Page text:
Xerox’s text-mining tool used to curb hospital-acquired infections

April 25, 2010

Grenoble, France – March 24, 2010 – Each year, hospital-acquired infections (HAIs) affect millions of patients around the world, killing hundreds of thousands. While doctors and nurses have stepped-up hand washing and other methods to curtail infection, linguists at Xerox Corporation (NYSE: XRX) have teamed up with medical researchers in France to explore how language technology can help. During a three-year project, researchers will use an advanced text-mining tool developed by Xerox to analyze medical records, automatically identifying patients who could be at risk of contracting an HAI.

The project, titled Assistant de Lutte Automatisée et de Détection des Infections (ALADIN), is being sponsored by the French government in an effort to help detect HAIs more quickly and reduce infections.

The ALADIN team will use FactSpotter, a technology developed at the Xerox Research Centre Europe, in France, to review medical records and identify specific terms and sequences of facts that indicate a patient may have contracted an HAI. The software not only pinpoints meaningful pieces of information, such as patient symptoms, drugs and names of bacteria, but also how they are linked to each other. When these links identify potential risk of an HAI, the system automatically alerts the staff, so preventive measures can be taken.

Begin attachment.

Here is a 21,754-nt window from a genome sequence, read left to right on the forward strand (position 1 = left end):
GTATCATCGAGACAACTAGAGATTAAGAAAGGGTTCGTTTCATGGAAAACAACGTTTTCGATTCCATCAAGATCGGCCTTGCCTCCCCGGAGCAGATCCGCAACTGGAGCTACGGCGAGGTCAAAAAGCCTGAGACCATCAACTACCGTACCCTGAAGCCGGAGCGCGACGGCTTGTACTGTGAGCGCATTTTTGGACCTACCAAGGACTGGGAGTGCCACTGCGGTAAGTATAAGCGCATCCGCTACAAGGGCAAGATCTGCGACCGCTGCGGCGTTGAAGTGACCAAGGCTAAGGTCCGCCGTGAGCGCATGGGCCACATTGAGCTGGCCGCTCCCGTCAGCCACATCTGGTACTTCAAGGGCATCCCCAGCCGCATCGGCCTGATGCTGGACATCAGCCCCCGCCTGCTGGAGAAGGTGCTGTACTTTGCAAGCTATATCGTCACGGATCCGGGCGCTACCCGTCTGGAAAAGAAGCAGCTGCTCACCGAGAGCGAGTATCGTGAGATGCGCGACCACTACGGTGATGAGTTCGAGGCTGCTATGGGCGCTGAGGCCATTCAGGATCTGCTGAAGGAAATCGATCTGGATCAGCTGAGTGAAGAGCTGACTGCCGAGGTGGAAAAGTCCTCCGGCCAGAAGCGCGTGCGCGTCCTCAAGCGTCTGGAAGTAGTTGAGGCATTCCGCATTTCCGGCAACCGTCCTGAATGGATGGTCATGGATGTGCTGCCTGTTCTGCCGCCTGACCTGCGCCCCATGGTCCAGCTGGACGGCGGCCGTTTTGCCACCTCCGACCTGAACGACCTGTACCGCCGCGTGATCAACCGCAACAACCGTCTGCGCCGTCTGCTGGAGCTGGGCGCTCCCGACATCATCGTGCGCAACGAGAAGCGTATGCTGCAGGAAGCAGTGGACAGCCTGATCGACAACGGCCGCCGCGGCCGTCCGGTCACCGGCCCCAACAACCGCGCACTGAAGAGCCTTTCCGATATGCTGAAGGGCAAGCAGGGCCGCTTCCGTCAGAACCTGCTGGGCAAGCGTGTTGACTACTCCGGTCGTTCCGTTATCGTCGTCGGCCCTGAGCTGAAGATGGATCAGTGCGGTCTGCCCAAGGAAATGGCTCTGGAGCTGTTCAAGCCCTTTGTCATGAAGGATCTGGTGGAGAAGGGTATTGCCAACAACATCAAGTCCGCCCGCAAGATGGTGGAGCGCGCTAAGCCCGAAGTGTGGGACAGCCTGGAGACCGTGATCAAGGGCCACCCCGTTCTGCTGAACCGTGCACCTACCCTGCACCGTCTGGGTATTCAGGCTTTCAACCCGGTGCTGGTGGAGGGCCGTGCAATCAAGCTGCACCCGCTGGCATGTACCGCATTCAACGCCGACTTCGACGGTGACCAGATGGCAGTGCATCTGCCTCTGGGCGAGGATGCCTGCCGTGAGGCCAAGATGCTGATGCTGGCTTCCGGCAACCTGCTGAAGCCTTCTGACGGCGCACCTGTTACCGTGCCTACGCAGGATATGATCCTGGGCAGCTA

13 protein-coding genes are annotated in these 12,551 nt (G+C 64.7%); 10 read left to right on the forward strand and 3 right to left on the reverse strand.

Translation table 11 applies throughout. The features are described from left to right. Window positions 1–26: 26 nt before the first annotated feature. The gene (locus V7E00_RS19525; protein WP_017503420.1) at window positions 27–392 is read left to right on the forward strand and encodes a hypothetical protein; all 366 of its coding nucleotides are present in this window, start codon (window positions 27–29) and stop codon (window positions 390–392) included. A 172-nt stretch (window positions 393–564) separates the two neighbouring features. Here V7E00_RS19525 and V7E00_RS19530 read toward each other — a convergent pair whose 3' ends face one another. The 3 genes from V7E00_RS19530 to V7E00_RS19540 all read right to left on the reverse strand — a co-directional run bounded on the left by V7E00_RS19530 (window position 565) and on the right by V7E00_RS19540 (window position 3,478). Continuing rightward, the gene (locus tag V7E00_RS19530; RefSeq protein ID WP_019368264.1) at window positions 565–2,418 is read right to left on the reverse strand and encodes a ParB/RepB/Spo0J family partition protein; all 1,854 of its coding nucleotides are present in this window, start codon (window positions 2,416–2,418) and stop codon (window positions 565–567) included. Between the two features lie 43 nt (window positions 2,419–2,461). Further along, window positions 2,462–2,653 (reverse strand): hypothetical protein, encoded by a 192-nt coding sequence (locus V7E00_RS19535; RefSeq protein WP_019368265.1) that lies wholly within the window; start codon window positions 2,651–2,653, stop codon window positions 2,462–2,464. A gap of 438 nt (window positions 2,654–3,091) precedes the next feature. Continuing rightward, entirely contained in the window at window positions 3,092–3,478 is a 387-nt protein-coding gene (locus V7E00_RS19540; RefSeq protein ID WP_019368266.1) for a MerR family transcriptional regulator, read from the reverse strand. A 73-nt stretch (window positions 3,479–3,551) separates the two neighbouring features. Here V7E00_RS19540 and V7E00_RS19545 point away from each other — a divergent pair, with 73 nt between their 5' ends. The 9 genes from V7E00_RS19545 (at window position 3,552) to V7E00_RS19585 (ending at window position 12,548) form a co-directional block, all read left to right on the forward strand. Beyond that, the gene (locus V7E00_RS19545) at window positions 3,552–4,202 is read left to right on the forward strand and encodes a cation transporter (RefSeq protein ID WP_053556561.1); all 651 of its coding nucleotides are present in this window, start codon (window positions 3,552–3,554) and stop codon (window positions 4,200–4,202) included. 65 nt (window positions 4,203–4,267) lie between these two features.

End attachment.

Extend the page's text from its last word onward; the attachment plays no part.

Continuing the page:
“HAI infections are complex and can have many different causes. They may be the direct result of the type of care or completely independent of it but linked to a patient’s illness or condition,” says Dr. Marie-Hélène Metzger, project lead. “Linguistic technology plays a vital role in extracting the information required to correctly judge the situation and make the right decision. That’s what this project is all about.”

According to the Centers for Disease Control, hospital-acquired infections in the U.S. result in an estimated 1.7 million infections and as many as 99,000 deaths yearly. The cost is pegged at $45 billion annually. In France alone, it is estimated that 4,000 HAI- related deaths occur each year and that a third of these could have been prevented. “Every patient is different which makes it impossible to capture every piece of relevant information in a checklist or form,” says Frédérique Segond, principal scientist at the Xerox Research Centre Europe and coordinator of the project. “Using our advanced text-mining technology to analyze entire patient records, we can extract information specific to each case to help doctors evaluate the patient risk and quickly take the right action.”

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